Skip to Content

More than $1 million raised at 65th Annual Eagles Cancer Telethon

ROCHESTER, Minn. (KTTC) – More than $1 million was raised to fund cancer research at the Mayo Clinic Cancer Center, Hormel Institute-University of Minnesota, and the Masonic Cancer Center-University of Minnesota during the 65th Annual Eagles Cancer Telethon. It’s the longest running locally produced telethon in the United States.

The telethon runs for 20 hours straight, from 8 pm Saturday until 4 pm Sunday, at the Mayo Civic Center in downtown Rochester.

Since the telethon’s inception 65 years ago, nearly $17 million has been raised for cancer research.

The disease has interrupted the lives of 15 million in the United States. It does not discriminate and can come without warning. But for many who face the battle, there’s always a source of hope.

“Leaning into family and friends. That’s the bottom line,” said Chuck Sibley, the chief photographer at KTTC and skin cancer survivor.

Sibley joined more than a dozen others onstage during the Survivor’s Moment. A highlight of the telethon near the close of the telethon when cancer survivors hold signs with one word that has a special meaning to them. Some held signs that read, “hope,” “faith,” strength.”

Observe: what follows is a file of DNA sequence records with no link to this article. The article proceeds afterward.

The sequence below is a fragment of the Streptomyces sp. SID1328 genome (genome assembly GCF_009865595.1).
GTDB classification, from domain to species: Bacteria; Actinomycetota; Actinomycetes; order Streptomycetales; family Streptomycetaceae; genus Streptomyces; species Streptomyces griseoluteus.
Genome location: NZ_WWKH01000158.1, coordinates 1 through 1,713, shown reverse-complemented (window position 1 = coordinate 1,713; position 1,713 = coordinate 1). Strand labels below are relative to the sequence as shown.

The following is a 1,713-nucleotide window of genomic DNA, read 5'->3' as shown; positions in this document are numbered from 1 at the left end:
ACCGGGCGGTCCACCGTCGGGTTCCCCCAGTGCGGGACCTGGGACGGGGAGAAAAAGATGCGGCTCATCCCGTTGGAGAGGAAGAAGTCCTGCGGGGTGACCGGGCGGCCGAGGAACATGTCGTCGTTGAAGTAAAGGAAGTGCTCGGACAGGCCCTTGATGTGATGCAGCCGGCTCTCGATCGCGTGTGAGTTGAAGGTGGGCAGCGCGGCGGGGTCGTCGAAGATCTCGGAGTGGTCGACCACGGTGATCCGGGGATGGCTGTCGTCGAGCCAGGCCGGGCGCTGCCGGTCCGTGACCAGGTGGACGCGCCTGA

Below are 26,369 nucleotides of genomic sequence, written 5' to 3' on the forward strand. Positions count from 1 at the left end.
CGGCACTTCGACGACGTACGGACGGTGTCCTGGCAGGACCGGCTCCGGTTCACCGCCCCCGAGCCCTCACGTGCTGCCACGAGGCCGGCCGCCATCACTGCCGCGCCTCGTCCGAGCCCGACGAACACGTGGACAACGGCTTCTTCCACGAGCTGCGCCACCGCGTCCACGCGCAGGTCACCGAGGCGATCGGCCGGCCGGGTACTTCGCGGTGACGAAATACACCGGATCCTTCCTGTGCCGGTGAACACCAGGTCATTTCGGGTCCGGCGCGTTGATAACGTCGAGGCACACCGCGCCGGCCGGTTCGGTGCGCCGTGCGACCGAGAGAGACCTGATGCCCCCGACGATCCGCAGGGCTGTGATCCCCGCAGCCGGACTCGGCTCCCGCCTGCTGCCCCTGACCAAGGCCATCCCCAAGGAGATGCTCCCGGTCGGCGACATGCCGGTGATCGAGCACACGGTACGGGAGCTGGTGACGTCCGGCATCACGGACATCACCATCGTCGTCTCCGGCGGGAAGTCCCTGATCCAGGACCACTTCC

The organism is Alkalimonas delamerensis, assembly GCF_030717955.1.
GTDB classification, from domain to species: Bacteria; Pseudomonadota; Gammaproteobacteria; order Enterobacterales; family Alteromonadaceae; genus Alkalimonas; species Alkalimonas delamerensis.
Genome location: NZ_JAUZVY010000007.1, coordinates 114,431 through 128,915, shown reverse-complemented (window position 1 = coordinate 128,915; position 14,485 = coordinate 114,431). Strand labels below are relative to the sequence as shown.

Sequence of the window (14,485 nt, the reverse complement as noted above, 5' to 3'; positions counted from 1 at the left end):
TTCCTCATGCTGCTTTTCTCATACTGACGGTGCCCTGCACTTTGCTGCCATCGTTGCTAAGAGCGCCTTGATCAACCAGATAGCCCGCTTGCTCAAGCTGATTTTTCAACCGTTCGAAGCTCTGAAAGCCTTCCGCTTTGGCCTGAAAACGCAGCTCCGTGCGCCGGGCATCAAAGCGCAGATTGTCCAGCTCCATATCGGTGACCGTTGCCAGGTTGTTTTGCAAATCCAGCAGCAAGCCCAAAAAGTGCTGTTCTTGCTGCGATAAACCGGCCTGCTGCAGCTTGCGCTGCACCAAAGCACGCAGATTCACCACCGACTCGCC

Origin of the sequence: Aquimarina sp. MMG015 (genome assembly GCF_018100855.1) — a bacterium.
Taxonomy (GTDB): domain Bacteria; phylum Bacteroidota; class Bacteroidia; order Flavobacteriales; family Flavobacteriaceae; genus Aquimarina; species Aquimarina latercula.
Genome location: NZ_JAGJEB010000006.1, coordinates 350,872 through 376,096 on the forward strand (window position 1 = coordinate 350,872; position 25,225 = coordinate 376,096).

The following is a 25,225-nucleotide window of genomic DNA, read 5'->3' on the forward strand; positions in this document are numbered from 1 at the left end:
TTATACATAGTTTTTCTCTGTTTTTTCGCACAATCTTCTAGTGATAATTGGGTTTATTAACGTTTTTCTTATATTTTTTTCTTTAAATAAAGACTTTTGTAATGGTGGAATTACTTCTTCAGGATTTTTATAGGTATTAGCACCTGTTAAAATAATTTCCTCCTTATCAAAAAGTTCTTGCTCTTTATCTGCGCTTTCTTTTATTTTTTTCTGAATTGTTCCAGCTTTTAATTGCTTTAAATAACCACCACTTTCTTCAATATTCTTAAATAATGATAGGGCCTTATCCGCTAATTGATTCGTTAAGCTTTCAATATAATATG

“We hope that as survivors that we can give people who have cancer now hope,” said one cancer survivor.

Amanda Brandt is a colorectal cancer survivor. She stood next to her dad on stage who survived skin cancer. “It truly felt great, because people who haven’t gone through cancer don’t really know what it’s like. So having others up there that have gone through similar things that I did, it felt amazing to have us all come together as one,” said Brandt.

Cancer death rates are doing down. In this country, the overall cancer death rate has dropped 26 percent since the early 1990s. Additionally, nearly 2.5 million people have survived cancer since the early 1990s.

Each year, your donations are helping to save lives. The fight against cancer is a continuous battle. You can donate here at the Eagles Cancer Telethon.

Jon Okerstrom

Skip to content